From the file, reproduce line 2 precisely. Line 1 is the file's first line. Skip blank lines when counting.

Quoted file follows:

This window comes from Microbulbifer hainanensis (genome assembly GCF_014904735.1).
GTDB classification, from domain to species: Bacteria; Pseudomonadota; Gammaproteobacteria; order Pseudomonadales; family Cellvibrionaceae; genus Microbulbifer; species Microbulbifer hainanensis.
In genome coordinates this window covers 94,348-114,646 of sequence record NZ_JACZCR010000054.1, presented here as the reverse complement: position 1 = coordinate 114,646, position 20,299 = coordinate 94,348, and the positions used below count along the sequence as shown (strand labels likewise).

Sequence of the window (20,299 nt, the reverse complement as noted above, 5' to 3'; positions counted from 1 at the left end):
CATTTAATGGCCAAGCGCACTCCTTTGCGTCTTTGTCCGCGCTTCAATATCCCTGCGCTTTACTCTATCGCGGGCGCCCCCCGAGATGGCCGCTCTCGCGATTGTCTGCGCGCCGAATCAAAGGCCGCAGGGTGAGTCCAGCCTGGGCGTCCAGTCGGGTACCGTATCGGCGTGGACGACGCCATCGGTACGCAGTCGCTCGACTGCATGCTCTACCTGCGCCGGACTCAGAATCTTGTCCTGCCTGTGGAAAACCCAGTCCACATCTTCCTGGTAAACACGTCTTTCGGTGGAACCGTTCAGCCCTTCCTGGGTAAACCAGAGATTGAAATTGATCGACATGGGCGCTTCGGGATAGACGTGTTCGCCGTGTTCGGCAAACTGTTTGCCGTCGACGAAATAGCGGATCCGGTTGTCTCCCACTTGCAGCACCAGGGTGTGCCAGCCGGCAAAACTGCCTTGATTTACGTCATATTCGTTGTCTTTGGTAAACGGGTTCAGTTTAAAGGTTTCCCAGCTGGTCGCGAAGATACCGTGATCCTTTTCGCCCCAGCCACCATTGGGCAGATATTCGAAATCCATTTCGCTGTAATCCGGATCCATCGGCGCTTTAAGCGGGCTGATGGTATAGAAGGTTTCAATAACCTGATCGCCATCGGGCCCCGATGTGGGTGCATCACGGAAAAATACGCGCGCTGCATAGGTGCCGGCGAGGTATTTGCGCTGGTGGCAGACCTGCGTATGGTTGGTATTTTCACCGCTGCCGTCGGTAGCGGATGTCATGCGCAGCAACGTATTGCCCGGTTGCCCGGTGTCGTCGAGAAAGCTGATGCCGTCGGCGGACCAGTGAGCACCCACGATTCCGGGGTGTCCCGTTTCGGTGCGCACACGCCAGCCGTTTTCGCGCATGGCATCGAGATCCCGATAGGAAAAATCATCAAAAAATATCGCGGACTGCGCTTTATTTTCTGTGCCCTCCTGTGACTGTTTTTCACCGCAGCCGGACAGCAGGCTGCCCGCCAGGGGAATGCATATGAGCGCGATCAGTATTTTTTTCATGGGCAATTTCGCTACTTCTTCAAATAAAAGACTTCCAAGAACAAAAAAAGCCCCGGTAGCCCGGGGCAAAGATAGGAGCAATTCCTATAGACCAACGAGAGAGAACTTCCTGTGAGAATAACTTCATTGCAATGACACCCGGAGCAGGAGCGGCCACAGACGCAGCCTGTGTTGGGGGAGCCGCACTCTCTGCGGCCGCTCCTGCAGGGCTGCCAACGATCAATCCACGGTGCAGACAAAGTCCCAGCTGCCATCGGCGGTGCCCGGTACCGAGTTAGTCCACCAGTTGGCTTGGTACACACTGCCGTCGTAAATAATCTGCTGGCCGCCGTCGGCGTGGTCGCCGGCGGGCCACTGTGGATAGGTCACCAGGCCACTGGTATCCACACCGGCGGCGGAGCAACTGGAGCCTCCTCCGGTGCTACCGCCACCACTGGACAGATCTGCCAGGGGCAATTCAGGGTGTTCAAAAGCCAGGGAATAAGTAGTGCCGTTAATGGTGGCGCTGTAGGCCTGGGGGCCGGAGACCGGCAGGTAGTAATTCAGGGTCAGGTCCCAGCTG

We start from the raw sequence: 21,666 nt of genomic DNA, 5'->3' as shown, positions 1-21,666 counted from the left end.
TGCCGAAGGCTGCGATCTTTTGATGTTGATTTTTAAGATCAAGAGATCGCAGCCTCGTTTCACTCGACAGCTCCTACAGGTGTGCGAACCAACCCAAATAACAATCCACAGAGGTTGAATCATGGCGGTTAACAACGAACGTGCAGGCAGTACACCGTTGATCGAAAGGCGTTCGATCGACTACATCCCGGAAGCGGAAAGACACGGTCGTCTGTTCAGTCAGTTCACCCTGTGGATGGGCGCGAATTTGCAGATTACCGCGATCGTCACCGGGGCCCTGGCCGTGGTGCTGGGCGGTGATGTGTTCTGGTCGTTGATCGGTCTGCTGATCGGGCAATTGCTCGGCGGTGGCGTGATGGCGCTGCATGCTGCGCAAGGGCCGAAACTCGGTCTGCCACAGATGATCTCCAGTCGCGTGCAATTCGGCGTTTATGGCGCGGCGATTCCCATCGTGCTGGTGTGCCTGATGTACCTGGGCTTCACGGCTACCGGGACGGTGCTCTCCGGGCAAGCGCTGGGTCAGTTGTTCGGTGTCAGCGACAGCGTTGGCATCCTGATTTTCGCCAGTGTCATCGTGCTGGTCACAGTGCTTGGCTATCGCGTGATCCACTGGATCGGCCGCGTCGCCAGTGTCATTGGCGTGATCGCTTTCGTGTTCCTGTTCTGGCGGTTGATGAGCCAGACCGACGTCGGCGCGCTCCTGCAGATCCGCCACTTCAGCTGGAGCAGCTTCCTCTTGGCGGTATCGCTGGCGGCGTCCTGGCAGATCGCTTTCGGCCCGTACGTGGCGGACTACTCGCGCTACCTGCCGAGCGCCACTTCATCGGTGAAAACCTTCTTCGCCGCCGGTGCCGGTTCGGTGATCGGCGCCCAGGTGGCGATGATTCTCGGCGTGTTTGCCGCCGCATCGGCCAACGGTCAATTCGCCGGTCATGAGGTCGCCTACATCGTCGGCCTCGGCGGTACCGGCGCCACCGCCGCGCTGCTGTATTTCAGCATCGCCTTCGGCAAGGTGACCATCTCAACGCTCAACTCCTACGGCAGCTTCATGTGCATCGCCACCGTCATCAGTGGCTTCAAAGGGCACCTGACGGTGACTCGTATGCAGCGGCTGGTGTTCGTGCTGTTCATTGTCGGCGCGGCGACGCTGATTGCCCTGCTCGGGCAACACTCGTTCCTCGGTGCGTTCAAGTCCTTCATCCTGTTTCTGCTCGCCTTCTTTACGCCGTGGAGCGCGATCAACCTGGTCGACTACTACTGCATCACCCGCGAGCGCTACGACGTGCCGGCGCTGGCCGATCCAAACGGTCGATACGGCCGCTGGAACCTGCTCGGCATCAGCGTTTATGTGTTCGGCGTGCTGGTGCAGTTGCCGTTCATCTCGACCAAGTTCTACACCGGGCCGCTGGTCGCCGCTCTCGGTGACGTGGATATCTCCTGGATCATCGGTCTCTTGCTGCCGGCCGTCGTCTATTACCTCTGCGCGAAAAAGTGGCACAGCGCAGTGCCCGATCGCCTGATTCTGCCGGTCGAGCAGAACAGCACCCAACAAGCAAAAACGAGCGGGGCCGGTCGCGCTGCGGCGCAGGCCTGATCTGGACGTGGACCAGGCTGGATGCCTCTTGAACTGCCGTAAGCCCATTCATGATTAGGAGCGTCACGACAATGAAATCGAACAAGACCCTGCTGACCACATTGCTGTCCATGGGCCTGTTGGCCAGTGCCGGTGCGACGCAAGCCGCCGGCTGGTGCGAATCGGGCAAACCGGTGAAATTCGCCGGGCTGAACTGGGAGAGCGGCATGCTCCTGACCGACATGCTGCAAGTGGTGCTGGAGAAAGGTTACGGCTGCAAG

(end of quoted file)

GTDB classification, from domain to species: Bacteria; Pseudomonadota; Gammaproteobacteria; order Pseudomonadales; family Cellvibrionaceae; genus Microbulbifer; species Microbulbifer hainanensis.